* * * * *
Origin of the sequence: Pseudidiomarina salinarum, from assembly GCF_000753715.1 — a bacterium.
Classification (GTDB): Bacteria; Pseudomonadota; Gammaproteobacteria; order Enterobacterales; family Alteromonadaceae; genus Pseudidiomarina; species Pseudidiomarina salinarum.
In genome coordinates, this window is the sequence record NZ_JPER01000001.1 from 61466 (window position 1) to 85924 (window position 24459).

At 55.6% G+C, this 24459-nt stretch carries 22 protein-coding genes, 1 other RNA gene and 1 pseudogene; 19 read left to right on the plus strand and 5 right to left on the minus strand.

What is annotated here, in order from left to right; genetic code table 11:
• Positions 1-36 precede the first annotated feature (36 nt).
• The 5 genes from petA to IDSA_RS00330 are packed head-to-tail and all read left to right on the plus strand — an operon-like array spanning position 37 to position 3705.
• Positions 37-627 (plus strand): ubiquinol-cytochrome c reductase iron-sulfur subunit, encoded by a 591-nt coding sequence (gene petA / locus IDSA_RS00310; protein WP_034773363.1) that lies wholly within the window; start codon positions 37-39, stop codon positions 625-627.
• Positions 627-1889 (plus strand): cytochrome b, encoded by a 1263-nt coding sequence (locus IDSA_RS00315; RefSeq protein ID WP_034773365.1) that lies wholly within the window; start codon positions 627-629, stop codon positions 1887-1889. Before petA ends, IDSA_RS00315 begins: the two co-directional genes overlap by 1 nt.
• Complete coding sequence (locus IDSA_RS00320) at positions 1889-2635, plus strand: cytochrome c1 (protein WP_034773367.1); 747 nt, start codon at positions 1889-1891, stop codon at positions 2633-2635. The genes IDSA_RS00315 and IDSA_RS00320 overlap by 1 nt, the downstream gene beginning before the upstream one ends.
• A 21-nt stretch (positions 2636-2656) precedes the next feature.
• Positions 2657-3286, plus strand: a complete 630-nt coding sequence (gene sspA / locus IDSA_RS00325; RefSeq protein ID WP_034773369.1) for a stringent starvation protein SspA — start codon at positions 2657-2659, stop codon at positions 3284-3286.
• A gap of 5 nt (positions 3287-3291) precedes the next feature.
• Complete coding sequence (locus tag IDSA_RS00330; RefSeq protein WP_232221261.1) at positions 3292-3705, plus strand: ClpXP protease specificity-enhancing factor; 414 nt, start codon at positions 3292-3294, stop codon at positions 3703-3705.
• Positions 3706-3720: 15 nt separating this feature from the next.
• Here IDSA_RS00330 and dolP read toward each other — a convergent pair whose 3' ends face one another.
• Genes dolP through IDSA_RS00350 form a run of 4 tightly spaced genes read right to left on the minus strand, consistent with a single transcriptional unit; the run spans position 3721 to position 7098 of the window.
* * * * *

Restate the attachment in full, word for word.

Origin of the sequence: Pseudidiomarina salinarum, from assembly GCF_000753715.1 — a bacterium.
Classification (GTDB): Bacteria; Pseudomonadota; Gammaproteobacteria; order Enterobacterales; family Alteromonadaceae; genus Pseudidiomarina; species Pseudidiomarina salinarum.
In genome coordinates, this window is the sequence record NZ_JPER01000001.1 from 61466 (window position 1) to 85924 (window position 24459).

At 55.6% G+C, this 24459-nt stretch carries 22 protein-coding genes, 1 other RNA gene and 1 pseudogene; 19 read left to right on the plus strand and 5 right to left on the minus strand.

What is annotated here, in order from left to right; genetic code table 11:
• Positions 1-36 precede the first annotated feature (36 nt).
• The 5 genes from petA to IDSA_RS00330 are packed head-to-tail and all read left to right on the plus strand — an operon-like array spanning position 37 to position 3705.
• Positions 37-627 (plus strand): ubiquinol-cytochrome c reductase iron-sulfur subunit, encoded by a 591-nt coding sequence (gene petA / locus IDSA_RS00310; protein WP_034773363.1) that lies wholly within the window; start codon positions 37-39, stop codon positions 625-627.
• Positions 627-1889 (plus strand): cytochrome b, encoded by a 1263-nt coding sequence (locus IDSA_RS00315; RefSeq protein ID WP_034773365.1) that lies wholly within the window; start codon positions 627-629, stop codon positions 1887-1889. Before petA ends, IDSA_RS00315 begins: the two co-directional genes overlap by 1 nt.
• Complete coding sequence (locus IDSA_RS00320) at positions 1889-2635, plus strand: cytochrome c1 (protein WP_034773367.1); 747 nt, start codon at positions 1889-1891, stop codon at positions 2633-2635. The genes IDSA_RS00315 and IDSA_RS00320 overlap by 1 nt, the downstream gene beginning before the upstream one ends.
• A 21-nt stretch (positions 2636-2656) precedes the next feature.
• Positions 2657-3286, plus strand: a complete 630-nt coding sequence (gene sspA / locus IDSA_RS00325; RefSeq protein ID WP_034773369.1) for a stringent starvation protein SspA — start codon at positions 2657-2659, stop codon at positions 3284-3286.
• A gap of 5 nt (positions 3287-3291) precedes the next feature.
• Complete coding sequence (locus tag IDSA_RS00330; RefSeq protein WP_232221261.1) at positions 3292-3705, plus strand: ClpXP protease specificity-enhancing factor; 414 nt, start codon at positions 3292-3294, stop codon at positions 3703-3705.
• Positions 3706-3720: 15 nt separating this feature from the next.
• Here IDSA_RS00330 and dolP read toward each other — a convergent pair whose 3' ends face one another.
• Genes dolP through IDSA_RS00350 form a run of 4 tightly spaced genes read right to left on the minus strand, consistent with a single transcriptional unit; the run spans position 3721 to position 7098 of the window.